26. Thus, on the subjects dealt with in the first three articles, the Committee had shown that it preferred solutions other than those proposed by the Danish representative with regard to statelessness caused by birth.
27. The Committee had also favoured broader solutions than those in articles 4 to 6, which dealt with statelessness caused by marriage.
28. Furthermore, at the previous meeting the Committee had considered the effect of recognition and adoption; it had decided that those were secondary matters and he thought that there was no need to dwell upon them.
29. The Committee had already decided to make no recommendation about release from nationality, covered by article 9.
30. Finally, the Committee had agreed that questions of nationality arising as a result of territorial settlements should be decided as such changes occurred, that general rules on that subject could not possibly be drawn up and that States should make every effort to avoid the creation of new cases of statelessness when making territorial settlements.
31. The CHAIRMAN agreed with the United Kingdom representative that there was no reason to reconsider decisions the Committee had already taken. The Danish proposal would not, therefore, be discussed article by article. There was no objection, however, to the Committee deciding to attach that draft to the report in an annex; it would be useful there as an illustration of one of the trends of opinion which had become evident during the debate on the problem of the elimination of statelessness.
32. Mr. LARSEN (Denmark) accepted the Chairman's decision and confined himself to replying to the United Kingdom representative's criticism of the provisions of his draft convention.
33. Articles 1 to 3, in his opinion, did in fact lead to a result similar to that which the majority of the Committee had had in mind during the discussion of cases of statelessness due to birth.
34. The purpose of article 4 was to prevent marriage making a wife stateless, whereas the Commission on the Status of Women was attacking the very different question of whether a married woman should acquire the nationality of her husband or retain her original nationality.
35. A general rule was in fact stated in article 10, because the practical obligation was laid on States to make such arrangements about nationality as would obviate the creation of new stateless persons whenever territorial settlements were made. It would seem that such a rule was in no way incompatible with the wishes of the majority of the Committee as expressed at the previous meeting.
36. He therefore proposed that the following phrase should be added at the end of the last paragraph of the provisional text prepared by the Chairman: "taking into consideration the discussion of the Committee and the draft convention annexed to the report".
37. Sir Leslie BRASS (United Kingdom) objected that the text ought to make it clear that the Committee did not consider itself in any way responsibly for the draft convention.
38. The CHAIRMAN thought that the text proposed by the Danish representative could hardly be accepted.
39. In his opinion, a reference should be made to the fact that the discussion had borne on the question whether the Committee could draft a convention on the elimination of statelessness; that the Danish delegation had made a specific proposal to that end, which appeared as an annex to the report; and that the Committee had nevertheless judged that it could examine the problem only in a general way. Then the reasons why the Committee had reached that solution would be set out: after spending so many meetings in drafting a convention on refugees and a protocol on stateless persons, it had not felt able to undertake yet another piece of work, which would probably be no less arduous, which would require special technical qualifications for its accomplishment, and which undoubtedly fell within the province of other organs of the United Nations, at least in part. Consequently, the Committee had confined itself to proposing a draft resolution of a very general nature and to suggesting that the International Law Commission should be requested to prepare a draft convention on the elimination of statelessness.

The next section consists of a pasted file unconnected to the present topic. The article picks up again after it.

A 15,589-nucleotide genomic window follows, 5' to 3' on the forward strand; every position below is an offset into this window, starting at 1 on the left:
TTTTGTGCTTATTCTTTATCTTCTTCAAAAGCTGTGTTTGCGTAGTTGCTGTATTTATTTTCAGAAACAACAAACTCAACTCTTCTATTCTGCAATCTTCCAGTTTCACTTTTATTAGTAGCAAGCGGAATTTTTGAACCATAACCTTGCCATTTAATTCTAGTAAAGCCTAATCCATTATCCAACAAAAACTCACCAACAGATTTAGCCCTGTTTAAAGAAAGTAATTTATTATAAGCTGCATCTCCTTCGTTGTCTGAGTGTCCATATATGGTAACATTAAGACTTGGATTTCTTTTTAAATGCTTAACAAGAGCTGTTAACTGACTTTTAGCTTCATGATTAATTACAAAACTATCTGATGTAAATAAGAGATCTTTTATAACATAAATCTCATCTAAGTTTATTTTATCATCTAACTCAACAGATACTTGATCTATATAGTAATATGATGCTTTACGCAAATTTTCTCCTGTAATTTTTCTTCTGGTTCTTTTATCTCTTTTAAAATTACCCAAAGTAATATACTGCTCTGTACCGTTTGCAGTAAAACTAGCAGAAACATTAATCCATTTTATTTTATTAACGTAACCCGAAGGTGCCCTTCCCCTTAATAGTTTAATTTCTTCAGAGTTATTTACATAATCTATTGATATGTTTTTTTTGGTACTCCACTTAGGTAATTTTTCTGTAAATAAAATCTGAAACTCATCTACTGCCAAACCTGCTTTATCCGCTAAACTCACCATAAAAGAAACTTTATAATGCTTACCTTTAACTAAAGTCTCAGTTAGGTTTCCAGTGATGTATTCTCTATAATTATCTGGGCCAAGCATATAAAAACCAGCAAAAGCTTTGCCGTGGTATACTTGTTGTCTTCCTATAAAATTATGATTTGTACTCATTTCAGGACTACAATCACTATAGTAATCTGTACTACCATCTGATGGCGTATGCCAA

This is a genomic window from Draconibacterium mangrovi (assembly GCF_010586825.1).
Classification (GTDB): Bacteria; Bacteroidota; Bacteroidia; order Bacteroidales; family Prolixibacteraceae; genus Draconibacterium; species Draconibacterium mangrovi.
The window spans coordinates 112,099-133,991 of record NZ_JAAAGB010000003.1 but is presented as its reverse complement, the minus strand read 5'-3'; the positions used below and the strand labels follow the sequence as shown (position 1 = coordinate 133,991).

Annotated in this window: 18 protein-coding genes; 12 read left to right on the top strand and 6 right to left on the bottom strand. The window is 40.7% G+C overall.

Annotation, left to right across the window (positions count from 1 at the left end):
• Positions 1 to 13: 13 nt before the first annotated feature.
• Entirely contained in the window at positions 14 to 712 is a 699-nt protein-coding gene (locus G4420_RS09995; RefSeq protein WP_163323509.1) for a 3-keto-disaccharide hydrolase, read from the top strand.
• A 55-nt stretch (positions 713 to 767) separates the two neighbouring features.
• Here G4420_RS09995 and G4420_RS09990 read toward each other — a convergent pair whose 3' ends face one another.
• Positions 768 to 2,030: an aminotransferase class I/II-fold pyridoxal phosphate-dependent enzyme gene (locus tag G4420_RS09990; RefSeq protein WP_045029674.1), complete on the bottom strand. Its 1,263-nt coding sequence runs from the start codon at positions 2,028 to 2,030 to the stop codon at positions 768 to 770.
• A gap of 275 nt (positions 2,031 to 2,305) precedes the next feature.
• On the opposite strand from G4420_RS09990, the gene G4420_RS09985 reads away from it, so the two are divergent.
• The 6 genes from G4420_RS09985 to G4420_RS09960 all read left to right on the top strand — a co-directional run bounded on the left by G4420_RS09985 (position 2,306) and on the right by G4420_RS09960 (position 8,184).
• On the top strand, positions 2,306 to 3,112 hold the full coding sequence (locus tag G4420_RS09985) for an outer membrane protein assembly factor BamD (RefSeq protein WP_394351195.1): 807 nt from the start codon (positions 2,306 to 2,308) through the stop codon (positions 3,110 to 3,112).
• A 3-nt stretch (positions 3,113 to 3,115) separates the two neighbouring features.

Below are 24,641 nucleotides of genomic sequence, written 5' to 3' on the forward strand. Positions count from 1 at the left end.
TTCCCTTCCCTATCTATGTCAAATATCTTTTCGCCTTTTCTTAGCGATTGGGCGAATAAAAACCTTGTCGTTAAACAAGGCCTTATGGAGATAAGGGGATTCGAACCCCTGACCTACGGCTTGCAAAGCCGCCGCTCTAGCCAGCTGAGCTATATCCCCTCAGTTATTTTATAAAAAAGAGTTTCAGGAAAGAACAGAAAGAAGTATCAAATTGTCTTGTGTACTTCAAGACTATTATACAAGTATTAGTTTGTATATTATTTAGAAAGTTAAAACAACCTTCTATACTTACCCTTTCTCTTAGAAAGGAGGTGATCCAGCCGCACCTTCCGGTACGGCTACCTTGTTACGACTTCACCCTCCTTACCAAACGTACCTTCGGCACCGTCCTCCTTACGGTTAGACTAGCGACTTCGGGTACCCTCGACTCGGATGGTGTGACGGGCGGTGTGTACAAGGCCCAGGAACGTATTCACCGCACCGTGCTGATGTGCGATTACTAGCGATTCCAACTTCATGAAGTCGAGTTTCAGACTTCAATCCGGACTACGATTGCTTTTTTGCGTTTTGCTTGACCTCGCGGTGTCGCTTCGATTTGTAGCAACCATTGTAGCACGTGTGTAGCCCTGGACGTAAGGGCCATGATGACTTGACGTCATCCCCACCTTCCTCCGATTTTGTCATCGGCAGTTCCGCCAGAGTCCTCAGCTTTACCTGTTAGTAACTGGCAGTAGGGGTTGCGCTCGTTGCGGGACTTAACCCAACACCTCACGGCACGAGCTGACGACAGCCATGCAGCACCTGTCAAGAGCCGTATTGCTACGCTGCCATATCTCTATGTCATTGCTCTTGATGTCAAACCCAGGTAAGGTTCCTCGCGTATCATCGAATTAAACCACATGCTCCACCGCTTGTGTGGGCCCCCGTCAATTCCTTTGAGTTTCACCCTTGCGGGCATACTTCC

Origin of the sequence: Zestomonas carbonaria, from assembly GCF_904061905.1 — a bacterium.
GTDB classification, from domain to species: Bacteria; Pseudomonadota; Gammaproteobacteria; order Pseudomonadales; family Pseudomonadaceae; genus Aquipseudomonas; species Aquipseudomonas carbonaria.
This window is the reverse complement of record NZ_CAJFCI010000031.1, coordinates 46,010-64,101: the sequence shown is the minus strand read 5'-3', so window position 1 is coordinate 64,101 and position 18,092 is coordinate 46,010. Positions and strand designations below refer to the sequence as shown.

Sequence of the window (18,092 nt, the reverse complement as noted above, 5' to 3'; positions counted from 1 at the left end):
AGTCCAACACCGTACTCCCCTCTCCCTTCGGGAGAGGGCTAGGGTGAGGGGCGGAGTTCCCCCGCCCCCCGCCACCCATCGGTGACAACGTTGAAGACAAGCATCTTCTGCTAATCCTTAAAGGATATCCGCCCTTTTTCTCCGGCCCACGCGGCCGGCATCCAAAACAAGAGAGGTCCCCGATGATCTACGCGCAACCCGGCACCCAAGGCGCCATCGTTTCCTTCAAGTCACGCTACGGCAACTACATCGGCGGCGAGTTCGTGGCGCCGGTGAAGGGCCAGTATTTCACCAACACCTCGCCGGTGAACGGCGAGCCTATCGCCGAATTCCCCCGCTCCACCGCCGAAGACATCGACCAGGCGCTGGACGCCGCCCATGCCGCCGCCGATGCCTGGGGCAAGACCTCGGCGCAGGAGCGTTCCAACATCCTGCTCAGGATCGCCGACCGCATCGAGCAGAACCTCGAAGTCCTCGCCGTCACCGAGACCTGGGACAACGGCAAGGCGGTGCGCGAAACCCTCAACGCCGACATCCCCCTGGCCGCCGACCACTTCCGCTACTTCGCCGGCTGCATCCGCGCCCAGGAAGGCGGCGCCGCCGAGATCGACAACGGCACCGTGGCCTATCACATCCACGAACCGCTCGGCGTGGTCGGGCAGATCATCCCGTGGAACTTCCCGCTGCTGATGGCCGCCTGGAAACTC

40. He thought that the Committee's terms of reference showed that the economic and Social Council had not, in drawing them up, expected that the Committee could reach any solution other than that of referring the question to the International Law Commission. The Committee would nonetheless have fulfilled its responsibilities conscientiously. The problem of stateless persons would have been continuously under review; it would have done a great deal for them by preparing the draft convention on refugees and the protocol resigned itself to transmitting to the International Law Commission the problem of the elimination of statelessness, which it had been able to examine only in very general terms.
41. Mr. LARSEN (Denmark) was prepared to agree to that solution if the provisional text (E/AC.32/L.36) was amended as suggested by the Chairman.
42. The CHAIRMAN hoped that the amendment, which would be prepared during the meeting, would satisfy both the Danish representative and the Belgian delegation.
43. Sir Leslie BRASS (United Kingdom) read the additional paragraph on the statelessness on married women, which he proposed should be inserted in the provisional text after the penultimate paragraph: